Don't Throw It Away

beginners supplies

I have the frugal instincts of a 90 year old grandma who grew up in the great depression and can't seem to let go of anything. My husband makes fun of me for cutting open tubes of lotion so that I can scoop out every last glop. I was using the handle of my toothbrush just the other night to flatten and push any remaining toothpaste up to the top of the tube, and he took it away from me and called me ridiculous. But I don't care, in fact I'm trying to lean into it. And I prefer to call it sensible.

Now it won't surprise you a bit to find out that I rarely throw anything away from my painting practice either. Failed paintings, cheapo supplies, everything saved for "just in case." I'm particularly glad I held onto some supplies really early in my painting journey too, because the first time I tried what is now my favorite brush, I hated it!

I had picked up a 100% sable brush in a bargain bin in a local art supply store for under $10. Sable is touted as the best material for watercolor brushes, so I figured at that price it certainly wouldn't hurt to try it. But oh my god, when I got it home and tried to use was a disaster. It was so floppy! I hated it and was grumpy the rest of the day because I had clearly been misled by the internet experts. Well after a bit more practice I got that brush out again, and it was like night and day. I had enough experience at that point to appreciate how much water it held compared to my synthetic brushes. And it actually came to a point! Now I was hooked and glad I hadn't given it up forever.

Being the miser that I am, I also bought cheap watercolor paper at the big box art stores at first. I knew to get 140# paper, but I hadn't learned that the material that made up the paper was also important. I struggled with that cheap paper for months. It was so frustrating trying to follow along with tutorials and not seeing the same results as the examples. The paint moved, dried, and absorbed differently than everything I was seeing from the teachers. Eventually I switched over to full cotton paper and started seeing the results I wanted.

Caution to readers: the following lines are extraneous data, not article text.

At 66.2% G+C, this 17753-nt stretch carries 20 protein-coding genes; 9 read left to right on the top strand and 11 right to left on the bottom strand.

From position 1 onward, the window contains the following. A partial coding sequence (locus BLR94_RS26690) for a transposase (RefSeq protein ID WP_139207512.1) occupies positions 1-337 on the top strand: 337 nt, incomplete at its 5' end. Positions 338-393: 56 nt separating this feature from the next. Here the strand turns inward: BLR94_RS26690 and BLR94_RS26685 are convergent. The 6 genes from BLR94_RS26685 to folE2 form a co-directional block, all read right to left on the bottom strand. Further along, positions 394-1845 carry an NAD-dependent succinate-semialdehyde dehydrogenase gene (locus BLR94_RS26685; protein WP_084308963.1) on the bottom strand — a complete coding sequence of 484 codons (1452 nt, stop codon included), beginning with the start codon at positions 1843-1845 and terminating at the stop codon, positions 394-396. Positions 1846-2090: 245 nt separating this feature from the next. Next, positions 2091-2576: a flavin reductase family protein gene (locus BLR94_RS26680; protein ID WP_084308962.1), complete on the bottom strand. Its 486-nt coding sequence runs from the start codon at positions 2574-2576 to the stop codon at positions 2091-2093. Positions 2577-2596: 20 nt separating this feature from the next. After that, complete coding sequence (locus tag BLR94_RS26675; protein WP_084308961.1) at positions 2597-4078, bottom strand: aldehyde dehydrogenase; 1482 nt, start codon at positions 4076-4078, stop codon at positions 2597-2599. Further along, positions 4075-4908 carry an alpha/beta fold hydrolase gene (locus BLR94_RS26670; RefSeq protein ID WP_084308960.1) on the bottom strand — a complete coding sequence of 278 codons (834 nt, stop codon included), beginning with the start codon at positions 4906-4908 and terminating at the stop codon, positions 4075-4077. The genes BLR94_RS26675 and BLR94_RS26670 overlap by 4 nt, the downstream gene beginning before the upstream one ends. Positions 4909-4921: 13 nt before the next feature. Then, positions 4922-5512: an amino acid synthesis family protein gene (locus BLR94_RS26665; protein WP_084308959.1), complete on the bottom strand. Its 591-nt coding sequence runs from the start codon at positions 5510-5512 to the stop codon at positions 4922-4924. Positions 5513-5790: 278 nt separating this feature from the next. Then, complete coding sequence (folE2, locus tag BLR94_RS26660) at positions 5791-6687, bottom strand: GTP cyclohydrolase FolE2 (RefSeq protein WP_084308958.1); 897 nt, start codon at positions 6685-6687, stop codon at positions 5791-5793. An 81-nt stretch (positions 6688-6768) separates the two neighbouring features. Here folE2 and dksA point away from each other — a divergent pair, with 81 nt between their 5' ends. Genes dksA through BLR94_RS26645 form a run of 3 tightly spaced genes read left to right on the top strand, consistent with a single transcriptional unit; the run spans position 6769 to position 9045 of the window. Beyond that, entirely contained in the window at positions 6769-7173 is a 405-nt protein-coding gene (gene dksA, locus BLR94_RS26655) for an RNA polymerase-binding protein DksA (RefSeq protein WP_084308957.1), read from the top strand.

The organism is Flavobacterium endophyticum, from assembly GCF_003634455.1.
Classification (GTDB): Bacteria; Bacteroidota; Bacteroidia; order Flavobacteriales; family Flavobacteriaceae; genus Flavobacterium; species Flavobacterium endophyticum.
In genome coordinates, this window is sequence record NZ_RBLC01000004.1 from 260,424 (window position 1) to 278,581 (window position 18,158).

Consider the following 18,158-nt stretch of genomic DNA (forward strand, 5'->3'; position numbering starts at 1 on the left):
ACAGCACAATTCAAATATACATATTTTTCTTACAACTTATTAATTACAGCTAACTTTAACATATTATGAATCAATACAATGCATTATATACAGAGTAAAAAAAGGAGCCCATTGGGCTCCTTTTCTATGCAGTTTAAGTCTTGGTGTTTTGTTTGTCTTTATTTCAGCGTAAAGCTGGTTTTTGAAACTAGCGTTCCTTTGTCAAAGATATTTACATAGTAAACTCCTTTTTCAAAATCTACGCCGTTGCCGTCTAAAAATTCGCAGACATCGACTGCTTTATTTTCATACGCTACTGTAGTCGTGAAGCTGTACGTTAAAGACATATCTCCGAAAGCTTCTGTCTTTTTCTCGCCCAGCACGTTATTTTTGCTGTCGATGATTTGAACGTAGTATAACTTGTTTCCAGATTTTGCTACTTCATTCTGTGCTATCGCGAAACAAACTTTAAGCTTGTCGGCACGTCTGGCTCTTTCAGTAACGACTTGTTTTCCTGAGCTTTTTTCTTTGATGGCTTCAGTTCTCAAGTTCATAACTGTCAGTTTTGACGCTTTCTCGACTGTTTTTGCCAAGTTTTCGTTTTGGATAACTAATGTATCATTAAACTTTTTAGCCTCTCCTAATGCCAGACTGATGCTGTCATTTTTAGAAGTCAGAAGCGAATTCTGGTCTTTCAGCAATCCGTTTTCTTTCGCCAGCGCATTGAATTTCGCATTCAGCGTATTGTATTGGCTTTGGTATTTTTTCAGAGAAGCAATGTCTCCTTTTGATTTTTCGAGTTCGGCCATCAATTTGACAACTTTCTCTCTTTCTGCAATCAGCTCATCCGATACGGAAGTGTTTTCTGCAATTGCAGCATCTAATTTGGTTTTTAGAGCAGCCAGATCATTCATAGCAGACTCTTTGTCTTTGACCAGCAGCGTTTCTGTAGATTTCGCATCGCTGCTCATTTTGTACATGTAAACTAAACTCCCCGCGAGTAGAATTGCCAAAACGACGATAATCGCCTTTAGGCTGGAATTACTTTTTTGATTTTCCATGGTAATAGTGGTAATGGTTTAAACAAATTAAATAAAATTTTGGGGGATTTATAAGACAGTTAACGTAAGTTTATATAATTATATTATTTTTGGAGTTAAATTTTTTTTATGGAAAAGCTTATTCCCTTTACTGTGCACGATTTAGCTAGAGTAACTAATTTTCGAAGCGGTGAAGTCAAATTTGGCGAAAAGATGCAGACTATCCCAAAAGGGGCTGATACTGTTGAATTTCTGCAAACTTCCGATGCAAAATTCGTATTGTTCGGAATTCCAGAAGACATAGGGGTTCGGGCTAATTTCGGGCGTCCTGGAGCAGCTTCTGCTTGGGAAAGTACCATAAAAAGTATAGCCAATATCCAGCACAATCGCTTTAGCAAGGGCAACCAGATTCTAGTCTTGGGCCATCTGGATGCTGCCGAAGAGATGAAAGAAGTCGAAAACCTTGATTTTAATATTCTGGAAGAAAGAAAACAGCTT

Once you go to the good quality paper, it's nearly impossible to go back, so I had multiple sketchbooks of the crappy paper just taking up space. Or so I thought. These sheets have actually become a supply I keep by my side at all times. I use them to do notans and value studies because all you need for those are the most basic shapes and value guideline for a more detailed painting. It's also great to test colors out on, to see if they're the right blend or value.

My hoarding tendency isn't entirely unplanned however. I actively kept a lot of mediocre paintings because I had an inkling in the back of my mind that I'd want to try collage someday. I've started tearing and cutting shapes out of many incomplete paintings to make collages and mixed media art. Landscapes and imaginary worlds seem to be the best subjects to make from my random stash of old paintings.

I also use failed paintings for card making. Almost every painting has some redeeming quality, and cutting that small section out and putting it on a blank card makes it feel like less of a total failure. I always have a large stock of handmade cards on hand now. I've also given sets away as gifts, because receiving a custom, handmade gift is fun!

Now that I've been painting for over two years, I can see how keeping literally everything could become a bit of a problem. I don't have unlimited space to store it in after all! I'm already getting a bit overwhelmed by multiple stacks of paper surrounding my art room, so I definitely can't keep this rate up for another decade. Do you have a good system for determining what to keep and what to thow in the trash bin? Let me know in the comments or email me here!

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